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Here Today,
Dead Tonight,

A Luna Kravitz Mystery

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Inside the Book

The hall leading to the stairs was dark. The flashlight came in handy as we climbed the four floors to Margaret’s. Like the street outside, the building was very quiet for 10 PM on a Friday night. Too quiet for a Friday night.


When we reached the apartment, Luna pressed the doorbell. No answer. She pressed again. No sound from inside. Luna tried the doorknob, but before she could turn the handle, the door budged open a bit.


“It shouldn’t be unlocked,” she said nervously. “Margaret wouldn’t leave it unlocked.”


She pushed it wider,


“Maybe she heard us coming up….” I started, but Luna was already inside.


I followed and we stepped into the apartment. Immediately immersed in a black hole of stars and planets.


Suspended by a chain attached to the ceiling in the middle of the living room was an egg-shaped wicker seat.


The kind you can hang from a tree and pull your legs into and swing or turn freely.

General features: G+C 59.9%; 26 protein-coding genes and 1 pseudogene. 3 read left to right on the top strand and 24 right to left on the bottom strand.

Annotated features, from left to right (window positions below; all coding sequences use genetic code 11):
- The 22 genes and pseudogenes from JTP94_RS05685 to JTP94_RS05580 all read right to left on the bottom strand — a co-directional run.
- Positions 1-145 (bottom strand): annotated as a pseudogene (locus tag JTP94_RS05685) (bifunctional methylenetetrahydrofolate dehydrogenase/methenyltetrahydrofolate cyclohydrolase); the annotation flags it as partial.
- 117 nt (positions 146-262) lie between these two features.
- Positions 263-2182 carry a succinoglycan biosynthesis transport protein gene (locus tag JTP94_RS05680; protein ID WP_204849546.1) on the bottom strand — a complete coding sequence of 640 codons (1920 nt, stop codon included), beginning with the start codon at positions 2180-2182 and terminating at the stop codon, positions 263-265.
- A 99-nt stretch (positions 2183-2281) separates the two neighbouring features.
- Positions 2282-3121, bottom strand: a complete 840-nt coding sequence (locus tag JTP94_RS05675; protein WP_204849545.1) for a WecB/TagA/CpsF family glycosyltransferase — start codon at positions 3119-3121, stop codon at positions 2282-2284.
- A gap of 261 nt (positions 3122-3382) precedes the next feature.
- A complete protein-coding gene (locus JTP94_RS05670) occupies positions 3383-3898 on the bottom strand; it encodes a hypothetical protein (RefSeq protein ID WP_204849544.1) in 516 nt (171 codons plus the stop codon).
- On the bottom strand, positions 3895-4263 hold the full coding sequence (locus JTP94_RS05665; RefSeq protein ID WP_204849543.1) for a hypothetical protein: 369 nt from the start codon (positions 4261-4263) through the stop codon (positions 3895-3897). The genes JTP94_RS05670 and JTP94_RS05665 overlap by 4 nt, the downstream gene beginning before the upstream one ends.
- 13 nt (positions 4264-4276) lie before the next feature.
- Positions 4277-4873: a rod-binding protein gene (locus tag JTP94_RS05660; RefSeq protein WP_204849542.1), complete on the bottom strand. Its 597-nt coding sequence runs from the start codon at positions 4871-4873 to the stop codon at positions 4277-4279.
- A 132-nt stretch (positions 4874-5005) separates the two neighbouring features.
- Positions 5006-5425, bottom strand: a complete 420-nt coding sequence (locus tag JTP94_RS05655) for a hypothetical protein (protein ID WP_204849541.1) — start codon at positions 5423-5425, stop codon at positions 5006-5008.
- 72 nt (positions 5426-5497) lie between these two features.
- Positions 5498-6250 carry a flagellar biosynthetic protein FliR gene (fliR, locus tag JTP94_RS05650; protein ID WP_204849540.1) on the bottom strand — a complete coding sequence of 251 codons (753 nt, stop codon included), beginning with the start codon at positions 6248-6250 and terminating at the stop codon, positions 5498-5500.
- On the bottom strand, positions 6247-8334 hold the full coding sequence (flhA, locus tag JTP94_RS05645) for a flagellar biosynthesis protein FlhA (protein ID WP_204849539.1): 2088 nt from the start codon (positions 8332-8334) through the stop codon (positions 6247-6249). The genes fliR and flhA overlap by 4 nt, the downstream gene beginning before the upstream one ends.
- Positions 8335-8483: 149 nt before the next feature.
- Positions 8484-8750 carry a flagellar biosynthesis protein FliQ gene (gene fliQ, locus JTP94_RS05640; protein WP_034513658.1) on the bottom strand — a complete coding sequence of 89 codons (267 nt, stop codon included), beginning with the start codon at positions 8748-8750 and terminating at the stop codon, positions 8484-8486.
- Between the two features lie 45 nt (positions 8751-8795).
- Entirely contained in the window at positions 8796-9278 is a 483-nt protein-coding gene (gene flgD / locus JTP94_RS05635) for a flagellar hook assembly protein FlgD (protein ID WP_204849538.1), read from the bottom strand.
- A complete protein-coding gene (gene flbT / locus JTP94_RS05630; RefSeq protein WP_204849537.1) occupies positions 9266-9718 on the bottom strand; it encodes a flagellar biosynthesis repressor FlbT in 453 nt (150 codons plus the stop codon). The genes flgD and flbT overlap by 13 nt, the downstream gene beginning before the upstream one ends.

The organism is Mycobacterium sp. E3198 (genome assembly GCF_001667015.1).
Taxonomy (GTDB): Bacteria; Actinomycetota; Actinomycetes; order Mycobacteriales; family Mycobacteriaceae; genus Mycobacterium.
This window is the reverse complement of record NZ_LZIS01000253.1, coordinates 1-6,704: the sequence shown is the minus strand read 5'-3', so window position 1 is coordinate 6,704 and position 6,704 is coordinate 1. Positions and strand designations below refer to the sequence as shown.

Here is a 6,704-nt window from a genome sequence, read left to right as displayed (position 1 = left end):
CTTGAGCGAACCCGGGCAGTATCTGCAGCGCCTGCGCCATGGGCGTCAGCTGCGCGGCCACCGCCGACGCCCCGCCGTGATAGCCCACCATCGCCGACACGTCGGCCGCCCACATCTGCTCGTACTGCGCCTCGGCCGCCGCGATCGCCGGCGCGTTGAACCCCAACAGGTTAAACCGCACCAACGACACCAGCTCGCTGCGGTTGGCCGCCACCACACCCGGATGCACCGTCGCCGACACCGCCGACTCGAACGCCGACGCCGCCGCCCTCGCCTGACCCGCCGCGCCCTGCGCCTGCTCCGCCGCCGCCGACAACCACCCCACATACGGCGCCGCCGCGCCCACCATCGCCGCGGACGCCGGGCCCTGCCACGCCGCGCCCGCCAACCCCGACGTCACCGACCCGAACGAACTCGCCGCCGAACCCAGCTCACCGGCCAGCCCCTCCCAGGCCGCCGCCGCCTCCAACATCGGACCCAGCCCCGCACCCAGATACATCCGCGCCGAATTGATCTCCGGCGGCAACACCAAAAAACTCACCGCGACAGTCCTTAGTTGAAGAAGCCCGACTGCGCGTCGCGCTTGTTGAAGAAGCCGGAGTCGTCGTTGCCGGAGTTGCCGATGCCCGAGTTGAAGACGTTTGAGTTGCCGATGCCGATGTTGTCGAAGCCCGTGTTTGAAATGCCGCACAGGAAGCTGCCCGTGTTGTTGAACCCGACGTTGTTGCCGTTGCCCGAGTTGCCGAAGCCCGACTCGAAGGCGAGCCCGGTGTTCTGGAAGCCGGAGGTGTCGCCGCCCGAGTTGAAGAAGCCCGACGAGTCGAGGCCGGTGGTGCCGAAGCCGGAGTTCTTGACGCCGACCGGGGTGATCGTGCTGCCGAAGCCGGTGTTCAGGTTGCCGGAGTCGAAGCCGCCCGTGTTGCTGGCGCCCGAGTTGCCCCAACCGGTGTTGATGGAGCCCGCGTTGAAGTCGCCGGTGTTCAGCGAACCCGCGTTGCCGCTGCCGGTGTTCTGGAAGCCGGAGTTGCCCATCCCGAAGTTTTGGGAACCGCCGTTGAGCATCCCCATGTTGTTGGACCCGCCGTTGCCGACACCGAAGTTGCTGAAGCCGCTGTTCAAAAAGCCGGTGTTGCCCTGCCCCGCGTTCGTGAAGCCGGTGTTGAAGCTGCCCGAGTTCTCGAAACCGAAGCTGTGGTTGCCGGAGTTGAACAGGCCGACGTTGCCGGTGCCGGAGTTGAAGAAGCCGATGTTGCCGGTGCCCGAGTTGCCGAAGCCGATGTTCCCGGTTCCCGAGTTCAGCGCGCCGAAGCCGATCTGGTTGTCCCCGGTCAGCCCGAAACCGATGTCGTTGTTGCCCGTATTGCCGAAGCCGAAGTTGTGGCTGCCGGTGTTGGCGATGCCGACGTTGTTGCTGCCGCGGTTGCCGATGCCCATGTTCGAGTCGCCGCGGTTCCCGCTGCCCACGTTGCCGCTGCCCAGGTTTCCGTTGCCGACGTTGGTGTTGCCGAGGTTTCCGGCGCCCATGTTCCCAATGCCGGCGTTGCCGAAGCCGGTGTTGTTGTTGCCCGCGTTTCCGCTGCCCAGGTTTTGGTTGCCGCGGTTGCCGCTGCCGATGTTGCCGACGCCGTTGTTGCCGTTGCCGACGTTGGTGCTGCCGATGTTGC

The black walls were illuminated with dabs of Dayglo red, white and yellow paint, made to glow by a series of ultraviolet lights arrayed along the baseboard.


The ceiling above and the floor below the swinging seat was covered with mirrors. Glowing stars were the only source of light in the room. Sitting in that seat, you might feel yourself floating in space, surrounded by stars and the endless void of the universe.


“Margaret?” Luna whispered. Met with no answer.


Margaret’s apartment, 4B, faced the rear of the building, away from the street. Luna walked over to the kitchen window, which was wide open, and leaned out.


“Oh no,” she said quietly. She rested her palms on the windowsill and stayed hunched over and motionless for enough time for me to realize this wasn’t good news.


“What is it?” I asked. “What do you see?”


“We’re too late,” she said in a whisper.


I walked over to the open window in the dark and looked down.


There was a small patch of grass shared by two buildings. In the summer it might be filled up with tomato and pepper gardens the size of postage stamps. In every other season it very likely substituted as a communal garbage can. There were beer cans and plastic bags, and Margaret. Crumpled up like a sack in the courtyard.


There are only two kinds of people in the world. Dead and alive.

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